Your diagnosis

Change in my ALK gene

How will my doctor know if I have a change in my ALK gene?

Getting an accurate diagnosis is important, so your doctor will make sure you have various tests to find out as much about your cancer as possible. That way, you and they can work together to create the best possible treatment plan for you.

Tests to see if you have a change in your ALK gene will include a biopsy – you can learn more about these here.

You can learn more about how changes to your genes can cause cancer here.

Does having a change in my ALK gene affect my prognosis?

When thinking about what it means to have ALK+ NSCLC, many people wonder what their prognosis is. But cancer is a highly complex disease that can be affected by lots of different factors, so it’s hard for a doctor to give anybody an exact amount of time. These factors can include:

  • Your age 
  • Your sex
  • Your race/ethnicity 
  • Where you live and work 
  • The type of work you do 
  • Your diet 
  • Your weight 
  • If you’ve ever smoked/how much alcohol you drink
  • Your family history of illnesses 

It's worth being aware that ALK+ NSCLC is considered more aggressive than some other forms of NSCLC26 – nine out of 10 people are diagnosed after the cancer has already spread to other parts of their body (called ‘metastasis’, or ‘advanced cancer’).27,28 With regular chemotherapy, about half of people with advanced ALK+ NSCLC pass away about 2 years after their diagnosis.29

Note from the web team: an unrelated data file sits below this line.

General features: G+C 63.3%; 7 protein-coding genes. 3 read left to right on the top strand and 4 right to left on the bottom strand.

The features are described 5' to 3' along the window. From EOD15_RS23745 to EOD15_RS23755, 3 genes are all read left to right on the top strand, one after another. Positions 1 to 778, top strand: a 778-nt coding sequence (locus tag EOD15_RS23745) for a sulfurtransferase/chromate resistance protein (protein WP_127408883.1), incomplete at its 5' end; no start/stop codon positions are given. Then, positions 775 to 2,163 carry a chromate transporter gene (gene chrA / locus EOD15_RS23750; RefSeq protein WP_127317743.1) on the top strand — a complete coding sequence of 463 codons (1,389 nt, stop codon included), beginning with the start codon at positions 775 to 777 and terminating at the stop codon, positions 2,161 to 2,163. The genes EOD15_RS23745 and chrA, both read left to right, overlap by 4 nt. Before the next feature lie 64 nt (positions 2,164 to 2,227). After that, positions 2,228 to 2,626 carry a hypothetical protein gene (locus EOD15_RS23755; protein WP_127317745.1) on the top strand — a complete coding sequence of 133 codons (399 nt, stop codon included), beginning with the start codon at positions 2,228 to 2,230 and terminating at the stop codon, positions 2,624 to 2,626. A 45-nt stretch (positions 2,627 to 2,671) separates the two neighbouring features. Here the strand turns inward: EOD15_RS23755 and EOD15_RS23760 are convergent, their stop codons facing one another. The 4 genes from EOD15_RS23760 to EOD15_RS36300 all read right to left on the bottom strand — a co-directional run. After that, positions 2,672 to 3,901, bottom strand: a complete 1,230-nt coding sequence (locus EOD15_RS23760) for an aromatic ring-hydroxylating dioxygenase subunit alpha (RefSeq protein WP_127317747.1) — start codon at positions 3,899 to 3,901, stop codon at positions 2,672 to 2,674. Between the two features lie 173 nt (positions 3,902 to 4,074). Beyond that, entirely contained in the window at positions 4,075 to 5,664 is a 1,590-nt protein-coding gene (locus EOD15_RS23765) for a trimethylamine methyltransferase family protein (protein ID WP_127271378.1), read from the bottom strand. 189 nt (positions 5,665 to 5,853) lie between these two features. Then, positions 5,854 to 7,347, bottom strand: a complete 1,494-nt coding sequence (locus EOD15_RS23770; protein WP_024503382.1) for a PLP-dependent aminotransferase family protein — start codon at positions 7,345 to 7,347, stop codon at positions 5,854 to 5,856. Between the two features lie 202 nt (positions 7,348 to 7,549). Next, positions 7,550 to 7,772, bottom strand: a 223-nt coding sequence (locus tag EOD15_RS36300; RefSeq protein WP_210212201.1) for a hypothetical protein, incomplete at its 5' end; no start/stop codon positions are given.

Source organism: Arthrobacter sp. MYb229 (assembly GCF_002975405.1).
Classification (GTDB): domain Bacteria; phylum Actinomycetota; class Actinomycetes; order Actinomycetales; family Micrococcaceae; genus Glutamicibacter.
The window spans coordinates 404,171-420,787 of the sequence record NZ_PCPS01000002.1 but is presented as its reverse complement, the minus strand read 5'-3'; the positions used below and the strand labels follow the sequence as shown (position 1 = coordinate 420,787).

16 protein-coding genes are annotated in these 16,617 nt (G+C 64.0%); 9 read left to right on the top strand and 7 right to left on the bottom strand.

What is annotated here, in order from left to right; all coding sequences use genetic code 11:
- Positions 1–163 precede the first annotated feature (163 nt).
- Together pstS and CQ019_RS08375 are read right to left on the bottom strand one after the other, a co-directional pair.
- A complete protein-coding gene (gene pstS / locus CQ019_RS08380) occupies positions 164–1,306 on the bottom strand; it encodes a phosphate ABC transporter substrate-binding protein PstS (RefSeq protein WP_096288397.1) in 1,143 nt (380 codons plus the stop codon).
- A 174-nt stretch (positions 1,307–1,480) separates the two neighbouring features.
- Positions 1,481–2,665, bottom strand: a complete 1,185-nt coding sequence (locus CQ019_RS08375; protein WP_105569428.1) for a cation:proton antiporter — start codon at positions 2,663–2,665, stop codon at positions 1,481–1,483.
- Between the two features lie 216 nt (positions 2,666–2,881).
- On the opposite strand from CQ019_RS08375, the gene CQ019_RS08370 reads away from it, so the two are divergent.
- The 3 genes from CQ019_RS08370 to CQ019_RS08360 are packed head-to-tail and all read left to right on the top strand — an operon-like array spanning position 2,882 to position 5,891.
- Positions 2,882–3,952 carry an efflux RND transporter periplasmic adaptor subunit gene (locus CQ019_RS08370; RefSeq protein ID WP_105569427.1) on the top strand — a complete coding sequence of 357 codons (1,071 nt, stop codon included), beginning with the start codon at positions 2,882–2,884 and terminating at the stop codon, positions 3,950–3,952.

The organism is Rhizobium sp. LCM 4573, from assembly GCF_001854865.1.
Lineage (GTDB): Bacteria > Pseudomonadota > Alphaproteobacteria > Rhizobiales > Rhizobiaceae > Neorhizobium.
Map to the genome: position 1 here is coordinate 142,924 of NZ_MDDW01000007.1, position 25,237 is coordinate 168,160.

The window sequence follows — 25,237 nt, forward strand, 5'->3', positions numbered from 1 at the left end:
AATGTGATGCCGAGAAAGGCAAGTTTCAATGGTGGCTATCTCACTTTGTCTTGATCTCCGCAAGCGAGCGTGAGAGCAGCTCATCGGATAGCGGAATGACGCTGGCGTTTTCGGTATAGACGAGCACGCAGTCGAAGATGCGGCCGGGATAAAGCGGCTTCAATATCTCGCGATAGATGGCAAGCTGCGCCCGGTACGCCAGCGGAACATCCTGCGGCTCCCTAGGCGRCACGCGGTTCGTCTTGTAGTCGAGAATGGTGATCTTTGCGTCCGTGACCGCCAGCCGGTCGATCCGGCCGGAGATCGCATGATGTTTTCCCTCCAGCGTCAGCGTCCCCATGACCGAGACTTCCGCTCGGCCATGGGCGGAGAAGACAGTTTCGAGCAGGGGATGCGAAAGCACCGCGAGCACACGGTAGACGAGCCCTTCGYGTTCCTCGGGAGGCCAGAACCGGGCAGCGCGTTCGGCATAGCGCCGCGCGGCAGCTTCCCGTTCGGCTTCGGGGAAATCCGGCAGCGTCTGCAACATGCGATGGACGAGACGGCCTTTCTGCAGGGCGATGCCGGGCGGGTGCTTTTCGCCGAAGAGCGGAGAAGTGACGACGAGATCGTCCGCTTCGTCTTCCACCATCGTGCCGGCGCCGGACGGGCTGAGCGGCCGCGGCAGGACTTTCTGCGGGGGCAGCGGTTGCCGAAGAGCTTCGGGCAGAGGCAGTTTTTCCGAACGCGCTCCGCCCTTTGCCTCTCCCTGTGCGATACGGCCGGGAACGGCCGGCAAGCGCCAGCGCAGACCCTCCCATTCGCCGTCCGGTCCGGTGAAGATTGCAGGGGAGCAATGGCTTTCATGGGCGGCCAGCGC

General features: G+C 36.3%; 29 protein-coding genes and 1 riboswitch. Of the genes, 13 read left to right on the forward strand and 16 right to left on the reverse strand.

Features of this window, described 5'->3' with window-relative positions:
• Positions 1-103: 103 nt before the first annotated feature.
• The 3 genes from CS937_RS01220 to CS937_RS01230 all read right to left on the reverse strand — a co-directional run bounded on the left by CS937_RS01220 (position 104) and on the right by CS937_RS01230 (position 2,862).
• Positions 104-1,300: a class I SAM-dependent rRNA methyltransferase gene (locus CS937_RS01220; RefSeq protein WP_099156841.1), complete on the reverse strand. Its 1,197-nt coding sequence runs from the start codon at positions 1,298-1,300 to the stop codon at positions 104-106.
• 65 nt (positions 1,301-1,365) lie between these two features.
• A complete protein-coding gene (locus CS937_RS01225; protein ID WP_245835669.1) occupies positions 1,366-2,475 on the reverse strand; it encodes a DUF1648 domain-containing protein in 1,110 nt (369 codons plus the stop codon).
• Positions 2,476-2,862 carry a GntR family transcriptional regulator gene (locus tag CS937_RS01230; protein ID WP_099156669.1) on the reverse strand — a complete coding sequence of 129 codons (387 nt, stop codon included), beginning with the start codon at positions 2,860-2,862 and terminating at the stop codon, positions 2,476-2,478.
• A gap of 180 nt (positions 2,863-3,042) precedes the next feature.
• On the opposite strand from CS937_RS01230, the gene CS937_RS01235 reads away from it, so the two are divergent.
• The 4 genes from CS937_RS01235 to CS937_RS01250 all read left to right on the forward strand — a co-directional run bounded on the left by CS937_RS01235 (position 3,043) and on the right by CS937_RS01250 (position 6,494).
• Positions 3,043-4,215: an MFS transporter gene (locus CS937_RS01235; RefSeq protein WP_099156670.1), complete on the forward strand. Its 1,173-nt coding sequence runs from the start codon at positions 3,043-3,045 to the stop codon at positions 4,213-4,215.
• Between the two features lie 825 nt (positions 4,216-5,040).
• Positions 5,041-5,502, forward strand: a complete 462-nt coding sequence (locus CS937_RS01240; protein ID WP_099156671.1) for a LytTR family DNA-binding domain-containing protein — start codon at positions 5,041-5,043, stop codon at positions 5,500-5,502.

However, research has led to the discovery of modern treatments called ‘ALK inhibitors’, which are specifically designed to treat ALK+ NSCLC.30,31

These ALK inhibitors have helped increase the time that somebody can live with ALK+ NSCLC. In 2019, a clinical trial in 110 people with advanced, stage 4 ALK+ NSCLC was published. It found that with treatment, half of the patients were still alive almost 7 years later.32

Click on one of the options below to learn more 

Anaplastic lymphoma kinase
Deoxyribonucleic acid
Non-small cell lung cancer

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